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Section 13. When foreign judgment not conclusive: A foreign judgment shall be conclusive as to any matter thereby directly adjudicated upon between the same parties or between parties under whom they or any of them claim litigating under the same title except-
- where it has not been pronounced by a Court of competent jurisdiction;
- where it has not been given on the merits of the case;
- where it appears on the face of the proceedings to be founded on an incorrect view of international law or a refusal to recognize the law of India in cases in which such law is applicable;
- where the proceedings in which the judgment was obtained are opposed to natural justice;
- where it has been obtained by fraud;
- where it sustains a claim founded on a breach of any law in force in India.
Section 14. Presumption as to foreign judgments: The Court shall presume upon the production of any document purporting to be a certified copy of a foreign judgment that such judgment was pronounced by a Court of competent jurisdiction, unless the contrary appears on the record; but such presumption may be displaced by proving want of jurisdiction.
Sections 13 and 14 of the Code embody the principle of private international law that a judgment delivered by a foreign Court of competent jurisdiction can be enforced by an Indian Court and will operate as res judicata between the parties thereto except in the cases mentioned in section 13.
Foreign Court means those Courts who are not within the authority of Central Govt.
The section is not confined in its application to plaintiffs. A defendant is equally entitled to non suit the plaintiff on the basis of a foreign judgment.
It is based on international conventions and on considerations of justice, equity and good conscience.
The jurisdiction which is important in such matters is only the competence of the Court i.e., territorial competence over the subject matter and over the defendant. Its competence or jurisdiction in any other sense is not regarded as material by the Courts in this country.
Foreign judgments when not binding: -
While the recognition of foreign judgments is a fundamental aspect, Section 13 of the CPC outlines specific conditions under which a foreign judgment shall not be considered conclusive. These conditions include:
- Lack of Competent Jurisdiction: A foreign judgment must be pronounced by a court of competent jurisdiction to be conclusive. Competent jurisdiction implies authority over the parties and the subject matter. Jurisdiction may arise when the defendant is a resident in the foreign country, is a subject or citizen of that country, or has voluntarily submitted to the foreign court's jurisdiction.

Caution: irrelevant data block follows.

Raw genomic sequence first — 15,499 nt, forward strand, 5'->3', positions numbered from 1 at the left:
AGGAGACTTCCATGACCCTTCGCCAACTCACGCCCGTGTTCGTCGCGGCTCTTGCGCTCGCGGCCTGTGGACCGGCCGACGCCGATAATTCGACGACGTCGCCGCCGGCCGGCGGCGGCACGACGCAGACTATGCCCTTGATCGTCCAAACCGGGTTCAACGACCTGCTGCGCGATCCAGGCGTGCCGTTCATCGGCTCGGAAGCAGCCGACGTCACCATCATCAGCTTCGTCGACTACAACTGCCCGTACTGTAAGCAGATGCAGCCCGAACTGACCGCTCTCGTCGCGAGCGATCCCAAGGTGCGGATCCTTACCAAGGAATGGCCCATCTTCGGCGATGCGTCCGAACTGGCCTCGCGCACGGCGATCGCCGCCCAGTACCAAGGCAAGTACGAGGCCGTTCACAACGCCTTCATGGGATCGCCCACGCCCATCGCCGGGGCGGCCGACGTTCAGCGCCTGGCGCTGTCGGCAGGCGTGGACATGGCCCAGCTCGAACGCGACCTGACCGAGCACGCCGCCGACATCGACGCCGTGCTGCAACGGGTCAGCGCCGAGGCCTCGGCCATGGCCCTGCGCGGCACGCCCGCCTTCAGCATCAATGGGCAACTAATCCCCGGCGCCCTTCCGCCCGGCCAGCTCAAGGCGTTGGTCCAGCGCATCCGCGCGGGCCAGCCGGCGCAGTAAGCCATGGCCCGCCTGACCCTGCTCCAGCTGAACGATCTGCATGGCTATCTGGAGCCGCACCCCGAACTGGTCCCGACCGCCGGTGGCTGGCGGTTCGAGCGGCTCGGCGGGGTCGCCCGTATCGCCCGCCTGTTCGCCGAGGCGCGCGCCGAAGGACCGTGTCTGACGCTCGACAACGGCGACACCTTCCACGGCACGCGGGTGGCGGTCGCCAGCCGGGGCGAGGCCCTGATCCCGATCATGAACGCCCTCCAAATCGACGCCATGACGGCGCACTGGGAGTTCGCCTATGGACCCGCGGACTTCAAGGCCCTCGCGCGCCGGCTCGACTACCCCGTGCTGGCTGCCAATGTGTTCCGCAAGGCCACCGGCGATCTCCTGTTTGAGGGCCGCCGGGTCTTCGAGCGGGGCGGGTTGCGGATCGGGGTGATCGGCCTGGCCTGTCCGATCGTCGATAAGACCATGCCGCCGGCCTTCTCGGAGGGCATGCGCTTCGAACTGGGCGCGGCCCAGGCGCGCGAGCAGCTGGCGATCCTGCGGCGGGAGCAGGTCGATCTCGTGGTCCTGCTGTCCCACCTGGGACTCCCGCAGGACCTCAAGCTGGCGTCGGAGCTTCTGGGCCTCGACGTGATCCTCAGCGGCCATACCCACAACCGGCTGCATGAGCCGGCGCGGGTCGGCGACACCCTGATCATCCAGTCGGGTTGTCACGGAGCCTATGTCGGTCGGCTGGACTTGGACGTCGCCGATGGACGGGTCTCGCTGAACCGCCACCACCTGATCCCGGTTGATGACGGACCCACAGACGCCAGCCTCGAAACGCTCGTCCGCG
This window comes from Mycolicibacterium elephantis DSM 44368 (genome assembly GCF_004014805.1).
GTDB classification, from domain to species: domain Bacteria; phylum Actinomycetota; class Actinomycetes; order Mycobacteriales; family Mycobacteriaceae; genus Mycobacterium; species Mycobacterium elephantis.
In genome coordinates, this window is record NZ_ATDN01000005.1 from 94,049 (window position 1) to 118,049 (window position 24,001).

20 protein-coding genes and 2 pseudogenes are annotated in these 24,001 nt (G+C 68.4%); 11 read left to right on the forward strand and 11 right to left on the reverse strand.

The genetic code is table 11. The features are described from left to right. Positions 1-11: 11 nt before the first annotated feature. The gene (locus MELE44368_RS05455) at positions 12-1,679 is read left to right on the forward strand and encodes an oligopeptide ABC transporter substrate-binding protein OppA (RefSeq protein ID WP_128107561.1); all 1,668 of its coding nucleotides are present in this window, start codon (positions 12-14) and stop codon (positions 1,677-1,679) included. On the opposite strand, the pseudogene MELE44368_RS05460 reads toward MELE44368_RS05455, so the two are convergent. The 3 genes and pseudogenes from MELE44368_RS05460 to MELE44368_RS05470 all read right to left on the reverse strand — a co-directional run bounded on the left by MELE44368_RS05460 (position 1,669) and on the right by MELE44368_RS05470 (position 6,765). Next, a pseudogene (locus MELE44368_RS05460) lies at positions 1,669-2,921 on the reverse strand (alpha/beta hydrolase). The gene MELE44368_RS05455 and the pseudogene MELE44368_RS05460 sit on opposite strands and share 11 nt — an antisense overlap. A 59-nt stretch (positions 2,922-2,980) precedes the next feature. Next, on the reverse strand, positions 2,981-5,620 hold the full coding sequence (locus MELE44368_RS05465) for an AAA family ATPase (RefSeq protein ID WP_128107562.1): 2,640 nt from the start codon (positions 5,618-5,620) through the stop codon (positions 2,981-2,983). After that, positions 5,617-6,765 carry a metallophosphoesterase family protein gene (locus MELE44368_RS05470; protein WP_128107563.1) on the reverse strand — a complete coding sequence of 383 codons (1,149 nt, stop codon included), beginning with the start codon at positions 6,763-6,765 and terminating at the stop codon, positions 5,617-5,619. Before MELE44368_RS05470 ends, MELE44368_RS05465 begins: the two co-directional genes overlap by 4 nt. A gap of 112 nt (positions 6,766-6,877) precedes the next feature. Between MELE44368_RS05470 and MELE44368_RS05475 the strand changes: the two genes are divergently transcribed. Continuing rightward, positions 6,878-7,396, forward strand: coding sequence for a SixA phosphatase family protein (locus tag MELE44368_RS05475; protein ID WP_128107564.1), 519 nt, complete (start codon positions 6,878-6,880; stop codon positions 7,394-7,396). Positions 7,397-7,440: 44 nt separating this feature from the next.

- Not on Merits: For a foreign judgment to be conclusive, it must be based on merits, involving a thorough consideration of the case rather than being a mere formality or penalty.
- Contrary to Indian or International Law: A foreign judgment should not be founded on an incorrect view of international law or a refusal to recognize the law of India when applicable. The mistake must be evident on the face of the proceedings.
- Opposed to Natural Justice: The foreign judgment must adhere to the principles of natural justice, providing reasonable notice to the parties and an adequate opportunity to present their cases. Irregularities in procedure, rather than merits, fall under the purview of natural justice.
- Obtained by Fraud: Fraudulent procurement of a foreign judgment renders it inconclusive. Fraud impacting jurisdictional facts vitiates the validity of the judgment, and it may be challenged in Indian courts.
- Founded on Breach of Indian Law: A foreign judgment based on a breach of any law in force in India, even if the foreign court's procedure differs, will not be enforced in India.
Notable Judicial Decisions: The judiciary has played a pivotal role in shaping the understanding and application of provisions related to foreign judgments. In the case of Bharat Nidhi Limited v. Megh Raj Mahajan (1964), the Supreme Court emphasized the necessity for a foreign judgment to be passed by a court of competent jurisdiction to operate as res judicata in Indian courts.
In Sankaran v. Lakshmi (1974), the Supreme Court clarified that the expression "natural justice" pertains to procedural irregularities rather than the merits of the case, ensuring a nuanced interpretation of Section 13(d).
Satya v. Teja Singh (1975) exemplifies the principle that fraudulent procurement of foreign judgments, specifically misleading a foreign court regarding jurisdiction, renders such judgments inconclusive in Indian courts.
Presumption as to Foreign Judgments (Section 14): Section 14 of the CPC establishes a presumption that a foreign judgment, when supported by a certified copy, was pronounced by a court of competent jurisdiction. However, this presumption can be rebutted by proving a lack of jurisdiction.
Conclusion: The provisions related to foreign judgments under the CPC are crucial for maintaining a harmonious relationship between the Indian legal system and the global legal community. Recognizing the importance of competent jurisdiction, procedural fairness, and the avoidance of fraud, these provisions strive to strike a balance between enforcing foreign judgments and safeguarding domestic legal principles. Judicial decisions further refine the application of these provisions, contributing to the evolving jurisprudence surrounding the recognition and enforcement of foreign judgments in India. As the legal landscape continues to develop, practitioners and litigants must remain abreast of these provisions and their interpretations to navigate the complexities of cross-border disputes effectively.